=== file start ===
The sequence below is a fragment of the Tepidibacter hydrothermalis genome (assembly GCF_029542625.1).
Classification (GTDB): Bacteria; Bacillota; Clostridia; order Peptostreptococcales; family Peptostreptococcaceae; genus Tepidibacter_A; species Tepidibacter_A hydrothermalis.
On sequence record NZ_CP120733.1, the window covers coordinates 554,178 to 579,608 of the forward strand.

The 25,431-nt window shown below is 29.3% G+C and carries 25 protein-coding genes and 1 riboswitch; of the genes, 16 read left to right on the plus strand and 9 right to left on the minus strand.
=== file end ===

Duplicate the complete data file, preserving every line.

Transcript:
The sequence below is a fragment of the Tepidibacter hydrothermalis genome (assembly GCF_029542625.1).
Classification (GTDB): Bacteria; Bacillota; Clostridia; order Peptostreptococcales; family Peptostreptococcaceae; genus Tepidibacter_A; species Tepidibacter_A hydrothermalis.
On sequence record NZ_CP120733.1, the window covers coordinates 554,178 to 579,608 of the forward strand.

The 25,431-nt window shown below is 29.3% G+C and carries 25 protein-coding genes and 1 riboswitch; of the genes, 16 read left to right on the plus strand and 9 right to left on the minus strand.